The packed schedule around the World Cup will add to pressure on players’ physical and mental health, according to global union FIFPRO.
Manchester City return to Premier League action next week with 16 of their players having played a combined 5,180 minutes and covered 486 kilometres in Qatar, the PA news agency’s player burnout study showed.
Arsenal will have to resume their title bid without striker Gabriel Jesus, who was injured in Brazil’s final group game against Cameroon. That followed pre-tournament injuries that ruled out the likes of Ballon d’Or winner Karim Benzema and Bayern Munich’s ex-Liverpool forward Sadio Mane, and FIFPRO general secretary Jonas Baer-Hoffmann insists proper rest periods are desperately needed.
While not referring to specific players, Baer-Hoffmann told PA: “You have a scientifically-proven correlation between the kind of overload the players are going through and the risk of injuries and we have – especially amongst those elite players – a seemingly-high prevalence of certain injuries that are common when the body is not properly recovered.
“We’ve seen some players who before the World Cup played 10, 15 matches in a row without a proper recovery time – which we consider to be at least five days between matches. That is something players need – not between every game, but they need that periodically after four, five, six matches.
“When you have players playing 15 of those games, then going into an intense World Cup and now looking at January with another seven or eight games, you just increase the probability that these kinds of injuries will occur.”
The World Cup had been moved to the winter to avoid the summer heat in Qatar, creating scheduling issues for domestic leagues which were exacerbated by the long shutdown for the Covid-19 pandemic.
“For some of those players this goes back now over a two, two-and-a-half-year period,” said Baer-Hoffmann. “They had increasingly-congested calendars during the Covid period, now this season the World Cup created pressure on leagues and all of this is coming together.
“You cannot pinpoint one single competition that is ‘the straw that broke the camel’s back’, it’s the accumulation of all of them.
“The schedule is taking players’ ability for granted and doesn’t protect them. That’s bad for those players, obviously, but it’s also harmful for the game – those players may not be available, or their careers could be cut short without reaching their full potential.”
FIFPRO’s pre-tournament report into the “Player Workload Journey” highlighted eventual Golden Boot winner Kylian Mbappe, who lit up the final with a hat-trick despite France’s defeat, as having played over 75 per cent of his minutes in matches on less than five days’ rest. Mbappe had played over 27,000 minutes of senior football, the equivalent of 300 full matches, by the age of 23.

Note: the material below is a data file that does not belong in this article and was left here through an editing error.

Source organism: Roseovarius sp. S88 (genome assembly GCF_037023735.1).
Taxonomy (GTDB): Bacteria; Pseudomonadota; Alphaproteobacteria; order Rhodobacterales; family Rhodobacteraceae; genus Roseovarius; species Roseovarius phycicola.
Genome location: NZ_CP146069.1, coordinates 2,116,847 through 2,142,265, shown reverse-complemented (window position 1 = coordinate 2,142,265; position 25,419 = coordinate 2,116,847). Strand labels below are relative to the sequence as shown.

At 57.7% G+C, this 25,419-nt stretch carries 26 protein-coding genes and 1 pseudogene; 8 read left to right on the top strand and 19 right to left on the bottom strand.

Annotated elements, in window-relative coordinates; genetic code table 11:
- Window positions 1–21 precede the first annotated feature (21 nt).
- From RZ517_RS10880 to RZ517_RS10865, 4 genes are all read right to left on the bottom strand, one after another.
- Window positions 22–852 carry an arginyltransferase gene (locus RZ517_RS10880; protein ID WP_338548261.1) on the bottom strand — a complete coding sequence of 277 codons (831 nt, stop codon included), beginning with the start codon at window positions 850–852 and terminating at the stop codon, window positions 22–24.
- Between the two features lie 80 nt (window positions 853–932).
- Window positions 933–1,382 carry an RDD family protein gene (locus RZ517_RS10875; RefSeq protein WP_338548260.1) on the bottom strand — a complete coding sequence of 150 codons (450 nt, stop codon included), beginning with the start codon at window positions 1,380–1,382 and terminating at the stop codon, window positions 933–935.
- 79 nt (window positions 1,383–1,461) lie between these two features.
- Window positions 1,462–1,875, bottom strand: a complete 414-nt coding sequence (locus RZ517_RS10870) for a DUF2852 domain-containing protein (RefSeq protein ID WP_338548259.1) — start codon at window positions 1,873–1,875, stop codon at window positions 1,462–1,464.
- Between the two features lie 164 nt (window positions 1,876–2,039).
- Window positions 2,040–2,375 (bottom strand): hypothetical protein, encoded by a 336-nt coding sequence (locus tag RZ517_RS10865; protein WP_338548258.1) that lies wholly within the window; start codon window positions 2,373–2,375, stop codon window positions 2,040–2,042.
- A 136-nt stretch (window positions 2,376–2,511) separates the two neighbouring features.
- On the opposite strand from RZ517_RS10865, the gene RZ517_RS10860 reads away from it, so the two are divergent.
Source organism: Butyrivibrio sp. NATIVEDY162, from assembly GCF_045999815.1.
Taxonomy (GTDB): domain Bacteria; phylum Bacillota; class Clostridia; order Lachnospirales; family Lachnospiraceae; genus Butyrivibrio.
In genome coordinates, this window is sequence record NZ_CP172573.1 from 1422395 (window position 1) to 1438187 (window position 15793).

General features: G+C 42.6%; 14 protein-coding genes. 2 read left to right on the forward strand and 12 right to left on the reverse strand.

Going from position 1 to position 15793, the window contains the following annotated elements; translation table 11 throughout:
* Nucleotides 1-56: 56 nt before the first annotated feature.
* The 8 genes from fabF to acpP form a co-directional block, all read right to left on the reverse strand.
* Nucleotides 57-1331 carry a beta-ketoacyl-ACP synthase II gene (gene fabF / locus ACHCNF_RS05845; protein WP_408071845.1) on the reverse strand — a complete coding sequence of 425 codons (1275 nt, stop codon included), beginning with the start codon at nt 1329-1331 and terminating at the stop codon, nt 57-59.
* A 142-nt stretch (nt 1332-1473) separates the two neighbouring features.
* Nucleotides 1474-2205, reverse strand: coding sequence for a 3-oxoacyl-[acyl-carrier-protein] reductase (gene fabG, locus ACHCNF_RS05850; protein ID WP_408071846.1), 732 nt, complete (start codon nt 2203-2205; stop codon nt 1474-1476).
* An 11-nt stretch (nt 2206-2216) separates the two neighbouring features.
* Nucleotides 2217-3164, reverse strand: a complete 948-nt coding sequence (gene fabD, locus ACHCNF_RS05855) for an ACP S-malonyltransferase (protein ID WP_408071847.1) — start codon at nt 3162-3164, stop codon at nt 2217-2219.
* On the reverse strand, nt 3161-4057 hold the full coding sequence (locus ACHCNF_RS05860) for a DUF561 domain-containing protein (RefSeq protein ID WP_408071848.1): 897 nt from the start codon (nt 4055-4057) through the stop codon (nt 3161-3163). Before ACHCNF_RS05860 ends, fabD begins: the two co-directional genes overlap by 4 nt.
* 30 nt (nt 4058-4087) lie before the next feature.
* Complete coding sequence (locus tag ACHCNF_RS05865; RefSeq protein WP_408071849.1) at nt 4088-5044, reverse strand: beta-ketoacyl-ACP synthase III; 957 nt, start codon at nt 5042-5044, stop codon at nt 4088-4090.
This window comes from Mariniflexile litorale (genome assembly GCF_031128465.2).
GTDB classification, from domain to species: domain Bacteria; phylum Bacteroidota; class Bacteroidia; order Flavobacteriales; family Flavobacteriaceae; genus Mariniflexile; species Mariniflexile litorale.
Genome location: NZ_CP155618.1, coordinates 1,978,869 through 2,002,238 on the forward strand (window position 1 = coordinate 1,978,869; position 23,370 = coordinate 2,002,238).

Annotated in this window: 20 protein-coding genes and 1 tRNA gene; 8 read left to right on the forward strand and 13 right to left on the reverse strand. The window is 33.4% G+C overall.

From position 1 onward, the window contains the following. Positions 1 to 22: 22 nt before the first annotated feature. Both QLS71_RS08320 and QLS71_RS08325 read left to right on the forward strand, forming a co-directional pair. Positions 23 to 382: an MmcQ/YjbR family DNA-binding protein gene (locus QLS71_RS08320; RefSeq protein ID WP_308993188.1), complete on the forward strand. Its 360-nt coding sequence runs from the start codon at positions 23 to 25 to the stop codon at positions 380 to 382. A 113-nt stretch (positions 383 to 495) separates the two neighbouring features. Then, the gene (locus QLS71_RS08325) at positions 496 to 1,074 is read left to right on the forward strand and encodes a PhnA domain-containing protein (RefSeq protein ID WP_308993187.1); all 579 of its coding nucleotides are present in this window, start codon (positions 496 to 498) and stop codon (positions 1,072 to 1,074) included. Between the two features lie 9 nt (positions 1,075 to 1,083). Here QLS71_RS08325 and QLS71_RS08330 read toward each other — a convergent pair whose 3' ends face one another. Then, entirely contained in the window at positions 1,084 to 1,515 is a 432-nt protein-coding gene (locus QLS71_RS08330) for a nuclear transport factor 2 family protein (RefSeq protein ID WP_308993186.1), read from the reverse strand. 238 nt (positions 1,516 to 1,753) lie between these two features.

As well as physical fatigue and injuries, the effect on mental health following a major tournament can be significant.
FIFPRO produced a report addressing “post-tournament blues” after being approached by former Canada goalkeeper Stephanie Labbe earlier this year. In an article for the union’s website, Labbe wrote: “You can spend four years leading up to this one pinnacle moment, then suddenly it stops and you think: ‘What’s next?’”
The phenomenon is not unique to football, with England cricketer Liam Plunkett admitting just days after winning the 2019 World Cup that he was struggling with the rapid transition to being “sat on the sofa watching Netflix” and wondering if another similar high would ever come around.
Baer-Hoffmann continued: “It’s not just the physical recovery, it’s also the mental ability to readjust, to get yourself ready for the remainder of the season – which of course, when you play a tournament in the middle of a season, is very different.
“When you combine all these factors – there has basically been no preparation period, there’s no retraining period now after the tournament, which usually is about a month – all of those coming together are things that worry us.”
Baer-Hoffmann highlighted a similar situation in prospect around the 2024 Olympics – where the women’s competition is played with senior squads as opposed to the predominantly under-23 men’s sides.
He said: “If you look at the women’s game, there’s talk of some confederations hosting their continental championships in the same spring before the Olympics in 2024.
“How are players supposed to do that? How are they supposed to play a one-month continental competition in May, and then the Olympics in July, when their season – like in the (American) NWSL – maybe runs from March to October? They’ll be missing three months of club football, effectively.
“All these things are just not decided with the players’ best interests in the centre of the decision-making. That’s where we have this continuous problem and until we break that cycle, we’ll keep having these problems.”